For this kind of seamless information sharing to take place, information coming into the hospital from a pharmacy benefit manager [PBM] must be transformed into a continuity of care document (CCD), a standard type of document that any certified electronic health record must be able to accept, explains Magny. And this is the critical step that the health information organization provides.
While the IT aspects of the project are complex, clinicians have found the tool to be user-friendly. "It took just a few minutes to show physicians and physician assistants how to use the system," says Brown. "For nurses, it is just a little bit more complicated because they are responsible for documenting the medications, but it is still very simple."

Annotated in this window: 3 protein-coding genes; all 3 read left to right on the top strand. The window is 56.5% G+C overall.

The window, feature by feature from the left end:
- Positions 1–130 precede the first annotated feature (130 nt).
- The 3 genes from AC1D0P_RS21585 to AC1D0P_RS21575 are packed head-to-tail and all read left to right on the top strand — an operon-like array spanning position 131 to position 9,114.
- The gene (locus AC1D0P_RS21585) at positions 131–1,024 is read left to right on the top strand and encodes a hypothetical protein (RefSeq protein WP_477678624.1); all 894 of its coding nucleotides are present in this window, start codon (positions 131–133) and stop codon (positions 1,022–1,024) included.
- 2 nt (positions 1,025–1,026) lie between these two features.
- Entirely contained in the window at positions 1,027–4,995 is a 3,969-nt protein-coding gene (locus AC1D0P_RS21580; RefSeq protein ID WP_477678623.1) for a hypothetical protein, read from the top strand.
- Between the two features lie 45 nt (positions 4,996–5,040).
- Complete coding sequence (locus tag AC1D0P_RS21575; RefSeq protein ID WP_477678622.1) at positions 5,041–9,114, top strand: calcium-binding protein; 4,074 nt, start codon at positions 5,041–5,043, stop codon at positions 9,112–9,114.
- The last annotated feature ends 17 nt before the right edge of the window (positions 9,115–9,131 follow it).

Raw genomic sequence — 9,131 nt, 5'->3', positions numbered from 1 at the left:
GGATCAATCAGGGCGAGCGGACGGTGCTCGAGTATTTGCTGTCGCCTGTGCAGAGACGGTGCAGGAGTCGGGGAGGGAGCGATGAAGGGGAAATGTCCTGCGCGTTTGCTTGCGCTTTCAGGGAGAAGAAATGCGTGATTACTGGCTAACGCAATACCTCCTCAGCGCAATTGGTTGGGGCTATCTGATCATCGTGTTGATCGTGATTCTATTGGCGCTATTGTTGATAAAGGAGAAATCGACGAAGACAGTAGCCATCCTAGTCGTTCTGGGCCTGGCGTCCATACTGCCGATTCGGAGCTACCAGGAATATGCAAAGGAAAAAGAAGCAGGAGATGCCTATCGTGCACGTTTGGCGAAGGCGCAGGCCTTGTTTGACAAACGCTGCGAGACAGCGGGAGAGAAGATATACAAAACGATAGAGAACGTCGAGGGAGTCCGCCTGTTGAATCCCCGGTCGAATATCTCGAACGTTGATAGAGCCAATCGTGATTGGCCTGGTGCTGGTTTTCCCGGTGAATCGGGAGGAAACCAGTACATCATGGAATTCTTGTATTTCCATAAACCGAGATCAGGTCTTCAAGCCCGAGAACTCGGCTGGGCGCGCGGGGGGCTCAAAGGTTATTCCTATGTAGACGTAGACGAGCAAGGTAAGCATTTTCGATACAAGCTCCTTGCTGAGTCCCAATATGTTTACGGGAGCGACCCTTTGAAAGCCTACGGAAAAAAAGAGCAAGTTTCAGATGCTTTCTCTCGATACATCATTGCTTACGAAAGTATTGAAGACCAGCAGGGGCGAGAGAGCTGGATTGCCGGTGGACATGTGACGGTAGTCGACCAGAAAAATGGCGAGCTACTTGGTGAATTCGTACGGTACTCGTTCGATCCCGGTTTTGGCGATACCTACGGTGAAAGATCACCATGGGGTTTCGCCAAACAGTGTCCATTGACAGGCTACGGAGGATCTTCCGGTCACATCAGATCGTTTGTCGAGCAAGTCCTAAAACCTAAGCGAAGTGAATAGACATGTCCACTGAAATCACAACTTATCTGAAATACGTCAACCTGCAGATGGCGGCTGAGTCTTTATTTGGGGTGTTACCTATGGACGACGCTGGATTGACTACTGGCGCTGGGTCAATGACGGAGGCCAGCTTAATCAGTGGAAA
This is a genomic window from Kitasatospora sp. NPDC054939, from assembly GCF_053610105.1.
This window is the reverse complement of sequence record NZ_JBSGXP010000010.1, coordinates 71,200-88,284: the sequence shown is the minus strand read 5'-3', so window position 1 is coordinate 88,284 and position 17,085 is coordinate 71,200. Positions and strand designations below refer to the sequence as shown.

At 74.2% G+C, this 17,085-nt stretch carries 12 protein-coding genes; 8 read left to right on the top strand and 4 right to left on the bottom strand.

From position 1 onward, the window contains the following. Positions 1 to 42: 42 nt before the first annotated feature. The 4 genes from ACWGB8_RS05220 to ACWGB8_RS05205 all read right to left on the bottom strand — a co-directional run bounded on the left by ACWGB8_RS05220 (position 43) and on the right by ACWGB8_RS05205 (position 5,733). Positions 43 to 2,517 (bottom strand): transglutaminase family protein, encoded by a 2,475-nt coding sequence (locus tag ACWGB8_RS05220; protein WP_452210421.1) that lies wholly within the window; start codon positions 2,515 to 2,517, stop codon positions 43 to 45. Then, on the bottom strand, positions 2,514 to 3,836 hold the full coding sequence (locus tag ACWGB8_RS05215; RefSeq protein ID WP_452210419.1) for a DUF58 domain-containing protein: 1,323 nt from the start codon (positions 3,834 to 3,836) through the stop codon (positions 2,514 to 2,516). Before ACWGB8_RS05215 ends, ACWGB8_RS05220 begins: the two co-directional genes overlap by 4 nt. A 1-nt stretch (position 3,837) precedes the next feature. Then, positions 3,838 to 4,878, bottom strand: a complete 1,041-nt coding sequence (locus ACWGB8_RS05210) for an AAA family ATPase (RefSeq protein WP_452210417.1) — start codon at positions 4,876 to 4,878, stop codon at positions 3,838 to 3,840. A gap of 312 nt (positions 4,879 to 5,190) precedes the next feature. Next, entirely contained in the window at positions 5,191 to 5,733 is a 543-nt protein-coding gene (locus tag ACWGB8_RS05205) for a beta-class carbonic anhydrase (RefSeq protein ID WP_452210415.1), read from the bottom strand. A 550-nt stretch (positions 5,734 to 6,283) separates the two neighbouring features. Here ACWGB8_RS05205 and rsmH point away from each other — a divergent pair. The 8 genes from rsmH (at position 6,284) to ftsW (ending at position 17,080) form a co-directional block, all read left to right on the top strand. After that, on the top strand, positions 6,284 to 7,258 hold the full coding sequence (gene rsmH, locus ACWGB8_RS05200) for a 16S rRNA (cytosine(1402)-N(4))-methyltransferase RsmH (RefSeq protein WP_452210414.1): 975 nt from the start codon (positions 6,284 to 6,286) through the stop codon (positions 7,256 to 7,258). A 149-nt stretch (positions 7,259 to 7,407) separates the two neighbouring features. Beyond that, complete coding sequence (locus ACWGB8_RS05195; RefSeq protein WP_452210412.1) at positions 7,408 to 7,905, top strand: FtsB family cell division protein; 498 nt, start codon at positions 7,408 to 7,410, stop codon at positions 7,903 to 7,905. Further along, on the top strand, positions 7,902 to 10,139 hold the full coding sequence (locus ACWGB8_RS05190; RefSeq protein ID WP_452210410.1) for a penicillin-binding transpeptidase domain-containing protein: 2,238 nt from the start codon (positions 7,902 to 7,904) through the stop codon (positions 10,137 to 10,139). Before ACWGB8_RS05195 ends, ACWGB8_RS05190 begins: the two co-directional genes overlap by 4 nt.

Since the approach is still a pilot, the hospital decided to ask patients for their consent before querying the IT system for the patient's medication history, says Brown. This takes place right at registration, and thus far, 80% to 90% of patients have agreed to the search, and the rest of the patients probably just don't understand what they are being asked, he says.
It takes a few minutes for the pharmacy record to feed into the hospital's electronic medical record, but "by the time I pick up the patient in the back, there is something for me to click on that will show me what was sent from the [PBM]," says Brown. "The patient might have filled a prescription in Los Angeles three days ago or filled it around the corner two months ago, but it will show up there."
Target errors, boost safety